hats

 

 

The other day, I used a cliché in conversation with a friend. I had shared an audiotape of an interesting lecture with him. “If you don’t find it interesting,” I said, “I’ll eat my hat.”

He joked that I don’t wear a hat.

“Yes,” I replied, “nobody does. Since JFK.”

 

 

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Afterwards, I got to thinking about a remark a friend of mine, the poet Charles Pierre, once made to me.

In the preface to his Collected Stories (1978), the author John Cheever wrote: “These stories seem at times to be stories of a long-lost world when the city of New York was still filled with a river light, when you heard the Benny Goodman quartets from a radio in the corner stationery store, and when almost everybody wore a hat [italics added].”

Alluding to this, my friend Charlie observed that this indicates something that was true of what he called the “New Yorker writer” and New Yorker stories.

“They trade off on what you already know,” he said. “It’s a commonplace that men used to wear hats.” The implication: such stories are not really original in content; they don’t take us into new realms of consciousness, thought, or experience.

 

 

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Another thought, a memory, about hats occurred to me because of my friend’s jest the other day.

When I was in the seventh grade, I rode a bike to school every day. It was freezing cold in the winter months. We lived in New England. Often, I would get to school and would be rubbing my hands at my desk; they would seem almost frostbitten. There would be tears in my eyes.

I didn’t wear gloves; nor, for the most part, did I wear a hat.

Actually, I had a knit cap. My mother would insist that I put in on every morning.

It was probably something stupid such as that I didn’t want to mess up my hair (slicked with hair tonic). That must have been the reason. Anyway, I didn’t want to comply. But I would give in and put on my hat.

When I got just past our front yard, I would take the knit cap off and stick it my back pocket.

My mother in later years would joke with me about this. She said that she would be watching me, through the kitchen window, leave for school. (She was the solicitous type — although she was not overbearing — and undoubtedly wanted to make sure I got off okay.) She said she would be amused to see me take my hat off, without fail, when I thought I was out of sight.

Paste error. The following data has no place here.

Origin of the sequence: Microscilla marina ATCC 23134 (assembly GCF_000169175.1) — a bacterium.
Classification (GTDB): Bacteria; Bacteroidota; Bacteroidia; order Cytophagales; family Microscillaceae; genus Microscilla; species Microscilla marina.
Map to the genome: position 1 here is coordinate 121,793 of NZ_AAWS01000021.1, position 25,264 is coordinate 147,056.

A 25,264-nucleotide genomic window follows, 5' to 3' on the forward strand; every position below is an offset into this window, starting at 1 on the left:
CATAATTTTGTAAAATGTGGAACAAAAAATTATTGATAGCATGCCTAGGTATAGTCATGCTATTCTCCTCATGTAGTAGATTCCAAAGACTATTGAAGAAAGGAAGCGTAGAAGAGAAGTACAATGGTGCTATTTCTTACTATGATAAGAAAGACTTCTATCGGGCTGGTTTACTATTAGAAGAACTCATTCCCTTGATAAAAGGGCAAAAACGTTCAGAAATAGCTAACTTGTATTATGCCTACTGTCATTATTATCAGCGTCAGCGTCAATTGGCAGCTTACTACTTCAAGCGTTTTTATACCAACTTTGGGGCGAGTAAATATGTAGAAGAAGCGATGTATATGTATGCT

— Roger W. Smith

   September 2017

About Roger W. Smith

Roger W. Smith is a writer and independent scholar based in New York City. His experience includes freelance writing and editing, business writing, book reviewing, and the teaching of writing and literature as an adjunct professor. Mr. Smith's interests include personal essays and opinion pieces; American and world literature; culture, especially books and reading; current issues that involve social, moral, and philosophical views; and experiences of daily living from a ground level perspective. Besides (1) rogersgleanings.com, a personal site, he also hosts a websites devoted to (2) the author Theodore Dreiser and (3) to the sociologist and social philosopher Pitirim Aleksandrovich Sorokin.
This entry was posted in Elinor Handy Smith (Roger W. Smith's mother), general interest, literature, personal reminiscences of Roger W. Smith and tagged , , , , , . Bookmark the permalink.

One Response to hats

  1. haycarol says:

    A sweet memory, Rog. I used to do exactly the same with my winter hats despite Mom’s loving admonition. Didn’t want to mess up my hair so I would walk to school freezing instead.

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